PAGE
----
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Probabilistic Hazard of Tsunamis Generated by Submarine Landslides in the Cook Strait Canyon (New Zealand)

Abstract

Cook Strait Canyon is a submarine canyon that lies within ten kilometres of Wellington, the capital city of New Zealand. The canyon walls are covered with scars from previous landslides which could have caused local tsunamis. Palaeotsunami evidence also points to past tsunamis in the Wellington region. Furthermore, the canyon’s location in Cook Strait means that there is inhabited land in the path of both forward- and backward-propagating waves. Tsunamis induced by these submarine landslides pose hazard to coastal communities and infrastructure but major events are very uncommon and the historical record is not extensive enough to quantify this hazard. The combination of infrequent but potentially very consequential events makes realistic assessment of the hazard challenging. However, information on both magnitude and frequency is very important for land use planning and civil defence purposes. We use a multidisciplinary approach bringing together geological information with modelling to construct a Probabilistic Tsunami Hazard Assessment of submarine landslide-generated tsunami. Although there are many simplifying assumptions used in this assessment, it suggests that the Cook Strait open coast is exposed to considerable hazard due to submarine landslide-generated tsunamis. We emphasise the uncertainties involved and present opportunities for future research.

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Acknowledgments

This work was supported by the New Zealand Natural Hazards Platform (Contracts 2012-NIW-03-NHRP and CS-GNS-25) and by NIWA and GNS as part of its Government-funded, core research. The authors also wish to acknowledge the contribution of NeSI to the results of this research. New Zealand’s national compute and analytics services and team are supported by the New Zealand eScience Infrastructure (NeSI) and funded jointly by NeSI’s collaborator institutions and through the Ministry of Business, Innovation and Employment. URL http://www.nesi.org.nz. Thanks also to Finn Løvholt and an anonymous reviewer for their comments which have significantly improved this paper.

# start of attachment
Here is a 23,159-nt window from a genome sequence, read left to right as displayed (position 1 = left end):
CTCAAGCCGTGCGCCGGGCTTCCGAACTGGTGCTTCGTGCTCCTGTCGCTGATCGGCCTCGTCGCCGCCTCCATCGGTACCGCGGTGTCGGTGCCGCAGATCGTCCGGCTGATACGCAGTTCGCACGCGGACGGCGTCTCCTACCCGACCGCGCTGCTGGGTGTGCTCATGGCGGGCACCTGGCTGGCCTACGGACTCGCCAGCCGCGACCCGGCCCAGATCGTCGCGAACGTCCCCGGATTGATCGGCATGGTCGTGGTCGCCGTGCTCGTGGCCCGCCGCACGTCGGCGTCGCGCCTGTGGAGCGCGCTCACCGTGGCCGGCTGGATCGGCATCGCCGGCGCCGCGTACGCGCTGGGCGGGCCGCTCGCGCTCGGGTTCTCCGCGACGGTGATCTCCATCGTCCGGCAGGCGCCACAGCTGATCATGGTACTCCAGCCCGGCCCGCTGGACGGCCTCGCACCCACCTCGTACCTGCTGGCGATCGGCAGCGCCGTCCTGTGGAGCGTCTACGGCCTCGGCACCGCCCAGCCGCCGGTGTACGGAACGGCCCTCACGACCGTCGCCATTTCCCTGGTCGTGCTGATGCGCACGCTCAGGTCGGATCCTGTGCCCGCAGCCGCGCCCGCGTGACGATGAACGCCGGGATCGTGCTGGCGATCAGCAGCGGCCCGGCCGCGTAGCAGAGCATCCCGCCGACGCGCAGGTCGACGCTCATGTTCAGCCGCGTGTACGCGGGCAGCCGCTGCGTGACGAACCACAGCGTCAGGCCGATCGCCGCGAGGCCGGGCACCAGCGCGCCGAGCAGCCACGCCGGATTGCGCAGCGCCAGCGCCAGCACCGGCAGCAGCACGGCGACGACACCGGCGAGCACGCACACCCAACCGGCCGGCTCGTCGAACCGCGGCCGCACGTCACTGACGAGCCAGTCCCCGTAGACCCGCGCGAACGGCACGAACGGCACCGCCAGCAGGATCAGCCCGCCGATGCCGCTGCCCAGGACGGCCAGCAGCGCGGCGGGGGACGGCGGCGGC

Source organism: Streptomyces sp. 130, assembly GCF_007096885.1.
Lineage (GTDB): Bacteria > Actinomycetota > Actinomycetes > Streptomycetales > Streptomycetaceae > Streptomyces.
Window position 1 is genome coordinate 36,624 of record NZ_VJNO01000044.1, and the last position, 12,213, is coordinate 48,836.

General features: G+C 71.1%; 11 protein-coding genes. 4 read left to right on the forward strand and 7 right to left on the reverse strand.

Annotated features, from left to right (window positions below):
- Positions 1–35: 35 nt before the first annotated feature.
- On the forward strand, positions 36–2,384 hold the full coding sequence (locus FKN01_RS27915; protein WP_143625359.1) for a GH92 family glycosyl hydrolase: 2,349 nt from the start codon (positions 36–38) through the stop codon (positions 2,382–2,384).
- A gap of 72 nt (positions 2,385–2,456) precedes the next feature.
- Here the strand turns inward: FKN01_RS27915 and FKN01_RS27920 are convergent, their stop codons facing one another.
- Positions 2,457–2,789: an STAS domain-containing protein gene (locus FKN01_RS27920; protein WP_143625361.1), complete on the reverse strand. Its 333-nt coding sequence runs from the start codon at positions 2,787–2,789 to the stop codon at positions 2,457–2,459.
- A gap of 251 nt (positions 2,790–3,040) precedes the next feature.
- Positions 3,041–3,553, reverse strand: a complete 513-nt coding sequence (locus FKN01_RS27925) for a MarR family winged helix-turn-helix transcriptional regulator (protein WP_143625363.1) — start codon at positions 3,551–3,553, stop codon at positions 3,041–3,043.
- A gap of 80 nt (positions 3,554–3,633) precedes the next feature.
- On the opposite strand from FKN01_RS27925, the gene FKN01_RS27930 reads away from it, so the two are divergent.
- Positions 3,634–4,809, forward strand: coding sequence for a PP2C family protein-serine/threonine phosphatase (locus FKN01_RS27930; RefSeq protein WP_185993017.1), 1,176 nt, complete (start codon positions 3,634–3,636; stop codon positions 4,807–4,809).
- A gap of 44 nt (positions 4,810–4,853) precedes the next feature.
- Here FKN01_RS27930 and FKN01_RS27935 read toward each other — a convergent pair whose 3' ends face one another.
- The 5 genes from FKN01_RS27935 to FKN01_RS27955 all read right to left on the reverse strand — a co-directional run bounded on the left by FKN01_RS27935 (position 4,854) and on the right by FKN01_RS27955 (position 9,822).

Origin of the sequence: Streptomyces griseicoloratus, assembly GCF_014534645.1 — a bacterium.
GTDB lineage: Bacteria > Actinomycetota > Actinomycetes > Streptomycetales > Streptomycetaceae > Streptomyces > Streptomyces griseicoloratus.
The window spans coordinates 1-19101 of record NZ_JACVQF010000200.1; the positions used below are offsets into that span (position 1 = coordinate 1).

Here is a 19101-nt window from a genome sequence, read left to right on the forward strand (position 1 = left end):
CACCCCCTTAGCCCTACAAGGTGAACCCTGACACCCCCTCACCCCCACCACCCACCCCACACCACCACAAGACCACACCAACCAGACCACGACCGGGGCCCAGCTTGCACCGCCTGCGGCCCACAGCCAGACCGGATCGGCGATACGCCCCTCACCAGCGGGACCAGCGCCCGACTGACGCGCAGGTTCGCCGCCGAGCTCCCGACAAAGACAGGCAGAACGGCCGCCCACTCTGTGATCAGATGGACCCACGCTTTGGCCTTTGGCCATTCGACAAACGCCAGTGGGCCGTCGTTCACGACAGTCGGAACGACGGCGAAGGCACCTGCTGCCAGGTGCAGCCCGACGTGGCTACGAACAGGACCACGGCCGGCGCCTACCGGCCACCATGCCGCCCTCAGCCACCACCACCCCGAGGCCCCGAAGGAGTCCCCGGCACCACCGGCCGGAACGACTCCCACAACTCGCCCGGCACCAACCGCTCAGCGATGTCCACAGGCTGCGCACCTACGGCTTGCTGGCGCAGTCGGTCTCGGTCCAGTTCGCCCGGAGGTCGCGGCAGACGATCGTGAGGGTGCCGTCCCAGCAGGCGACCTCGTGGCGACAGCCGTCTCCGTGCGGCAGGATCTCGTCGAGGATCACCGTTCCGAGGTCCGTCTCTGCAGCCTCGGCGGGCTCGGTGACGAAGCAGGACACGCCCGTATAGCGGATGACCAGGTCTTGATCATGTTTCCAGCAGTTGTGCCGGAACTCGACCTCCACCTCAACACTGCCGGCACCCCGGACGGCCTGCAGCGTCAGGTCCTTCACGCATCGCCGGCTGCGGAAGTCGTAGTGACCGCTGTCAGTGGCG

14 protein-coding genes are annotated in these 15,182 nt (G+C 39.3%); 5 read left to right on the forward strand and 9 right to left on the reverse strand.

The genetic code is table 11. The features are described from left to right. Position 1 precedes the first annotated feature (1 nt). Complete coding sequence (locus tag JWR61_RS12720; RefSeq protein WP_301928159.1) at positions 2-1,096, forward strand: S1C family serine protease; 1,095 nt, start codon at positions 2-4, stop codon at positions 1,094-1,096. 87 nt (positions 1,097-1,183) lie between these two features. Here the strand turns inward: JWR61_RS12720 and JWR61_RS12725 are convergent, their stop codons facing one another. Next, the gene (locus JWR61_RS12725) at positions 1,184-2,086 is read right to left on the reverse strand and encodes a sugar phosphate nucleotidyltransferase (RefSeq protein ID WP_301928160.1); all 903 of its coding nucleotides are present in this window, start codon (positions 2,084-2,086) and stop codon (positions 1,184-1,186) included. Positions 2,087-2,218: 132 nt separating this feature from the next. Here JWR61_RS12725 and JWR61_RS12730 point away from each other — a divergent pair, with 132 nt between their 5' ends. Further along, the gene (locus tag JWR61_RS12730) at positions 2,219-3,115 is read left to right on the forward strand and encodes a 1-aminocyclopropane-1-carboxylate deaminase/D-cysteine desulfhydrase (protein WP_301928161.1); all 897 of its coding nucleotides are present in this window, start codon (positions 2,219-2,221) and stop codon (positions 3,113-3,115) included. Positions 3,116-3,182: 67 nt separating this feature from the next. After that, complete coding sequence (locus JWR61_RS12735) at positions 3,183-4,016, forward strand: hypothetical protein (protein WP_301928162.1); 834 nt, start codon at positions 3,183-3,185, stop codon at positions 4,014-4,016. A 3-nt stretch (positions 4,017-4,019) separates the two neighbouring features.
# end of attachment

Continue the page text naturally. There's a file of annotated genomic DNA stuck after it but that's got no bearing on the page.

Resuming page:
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Appendix 1: Tabulation of uncertainties and corresponding assumptions

Appendix 1: Tabulation of uncertainties and corresponding assumptions

The purpose of this paper is to develop a first iteration probabilistic tsunami hazard model for landslide tsunamis in Cook Strait. This analysis contains many uncertainties, and rests on various assumptions and approximations that have been made. Before the conclusions of this report can form the basis for extensive mitigation measures, it will be important to thoroughly analyse the various uncertainties involved. This is a large and complicated task, and this paper is intended to provide only a starting point for such an analysis. In Table A.1, we summarise the various identified sources of uncertainty, and the assumptions we have made here with regard to them. Where we believe an assumption is conservative (biased towards a greater tsunami hazard) we have indicated this with a (+), where we believe that the assumption is optimistic (biased towards a lower tsunami hazard) we have indicated this with a (−), and where there appears to be no obvious bias we have indicated this with a (~).

Table A.1: Tabulation of sources of uncertainty in the PTHA, and of assumptions made regarding them. Where it is thought that an assumption has a bias this is indicated with a (+) or (−) according to whether it is thought likely to increase or decrease the estimate of tsunami hazard. Where there is no clearly evident bias this is indicated with a (~).

Uncertainty Assumption
Accuracy of landslide magnitude–frequency distribution Assessed survey data are representative of current day conditions (~); un-assessed areas show the same M-F characteristics as the surveyed areas (~); all scars were generated in rapid single-event landslides (+)
Position of landslide block on slope before failure Top of slope (+)
Modelling assumptions on landslide rheology and failure mode—only one realisation modelled Gerris Volume of Fluid solver used (~)
Landslide density Relative density of 2.0 (~)
Shape of landslide body Triangular prism (~)
Degree of breakup of landslide block during descent Block remains rigid and intact (+)
Degree of breakup of landslide material on hitting canyon floor Total breakup into dense fluid (~)
Inaccuracy in modelling caused by using simplified 2D vertical slice profile to represent 3D canyon shape Simplified 2D profile approximates canyon with translational symmetry (~)
Conversion of 1D water surface into initial condition for 2D tsunami propagation modelling Accurate conversion of water levels (~); water velocity at initiation of tsunami propagation model is zero (−), see Lane et al. (2016)
Effect of dispersion on tsunami propagation Non-dispersive tsunami propagation equations (+)
Influence of bathymetry data quality Used best available (~)

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Lane, E.M., Mountjoy, J.J., Power, W.L. et al. Probabilistic Hazard of Tsunamis Generated by Submarine Landslides in the Cook Strait Canyon (New Zealand). Pure Appl. Geophys. 173, 3757–3774 (2016). https://doi.org/10.1007/s00024-016-1410-0

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Keywords

  • Probabilistic
  • tsunami
  • submarine landslides
  • Cook Strait